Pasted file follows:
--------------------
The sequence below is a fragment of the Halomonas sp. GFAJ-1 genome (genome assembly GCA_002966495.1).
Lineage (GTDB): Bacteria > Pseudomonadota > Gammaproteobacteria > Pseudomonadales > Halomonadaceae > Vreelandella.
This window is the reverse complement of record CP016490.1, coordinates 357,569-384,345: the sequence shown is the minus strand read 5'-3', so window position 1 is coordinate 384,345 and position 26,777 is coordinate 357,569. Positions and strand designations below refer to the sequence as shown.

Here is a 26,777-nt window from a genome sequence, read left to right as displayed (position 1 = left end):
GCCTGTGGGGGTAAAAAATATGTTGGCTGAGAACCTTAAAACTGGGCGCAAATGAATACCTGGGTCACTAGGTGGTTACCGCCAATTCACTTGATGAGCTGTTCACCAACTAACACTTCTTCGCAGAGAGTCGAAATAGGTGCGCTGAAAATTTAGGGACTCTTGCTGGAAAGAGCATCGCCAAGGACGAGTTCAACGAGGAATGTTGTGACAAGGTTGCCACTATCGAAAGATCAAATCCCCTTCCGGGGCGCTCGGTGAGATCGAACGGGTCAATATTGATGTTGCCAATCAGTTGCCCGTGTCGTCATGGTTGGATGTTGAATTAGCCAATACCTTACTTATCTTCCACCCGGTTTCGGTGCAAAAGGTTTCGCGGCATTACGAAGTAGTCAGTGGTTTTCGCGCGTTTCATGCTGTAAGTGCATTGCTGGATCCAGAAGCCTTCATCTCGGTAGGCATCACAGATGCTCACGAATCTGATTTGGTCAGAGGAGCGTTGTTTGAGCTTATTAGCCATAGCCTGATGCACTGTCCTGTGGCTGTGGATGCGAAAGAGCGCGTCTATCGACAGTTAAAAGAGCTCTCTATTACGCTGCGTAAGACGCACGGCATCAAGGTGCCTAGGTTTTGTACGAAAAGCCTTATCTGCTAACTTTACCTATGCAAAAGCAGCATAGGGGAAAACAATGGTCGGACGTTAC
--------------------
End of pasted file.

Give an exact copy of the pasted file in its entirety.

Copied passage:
The sequence below is a fragment of the Halomonas sp. GFAJ-1 genome (genome assembly GCA_002966495.1).
Lineage (GTDB): Bacteria > Pseudomonadota > Gammaproteobacteria > Pseudomonadales > Halomonadaceae > Vreelandella.
This window is the reverse complement of record CP016490.1, coordinates 357,569-384,345: the sequence shown is the minus strand read 5'-3', so window position 1 is coordinate 384,345 and position 26,777 is coordinate 357,569. Positions and strand designations below refer to the sequence as shown.

Here is a 26,777-nt window from a genome sequence, read left to right as displayed (position 1 = left end):
GCCTGTGGGGGTAAAAAATATGTTGGCTGAGAACCTTAAAACTGGGCGCAAATGAATACCTGGGTCACTAGGTGGTTACCGCCAATTCACTTGATGAGCTGTTCACCAACTAACACTTCTTCGCAGAGAGTCGAAATAGGTGCGCTGAAAATTTAGGGACTCTTGCTGGAAAGAGCATCGCCAAGGACGAGTTCAACGAGGAATGTTGTGACAAGGTTGCCACTATCGAAAGATCAAATCCCCTTCCGGGGCGCTCGGTGAGATCGAACGGGTCAATATTGATGTTGCCAATCAGTTGCCCGTGTCGTCATGGTTGGATGTTGAATTAGCCAATACCTTACTTATCTTCCACCCGGTTTCGGTGCAAAAGGTTTCGCGGCATTACGAAGTAGTCAGTGGTTTTCGCGCGTTTCATGCTGTAAGTGCATTGCTGGATCCAGAAGCCTTCATCTCGGTAGGCATCACAGATGCTCACGAATCTGATTTGGTCAGAGGAGCGTTGTTTGAGCTTATTAGCCATAGCCTGATGCACTGTCCTGTGGCTGTGGATGCGAAAGAGCGCGTCTATCGACAGTTAAAAGAGCTCTCTATTACGCTGCGTAAGACGCACGGCATCAAGGTGCCTAGGTTTTGTACGAAAAGCCTTATCTGCTAACTTTACCTATGCAAAAGCAGCATAGGGGAAAACAATGGTCGGACGTTAC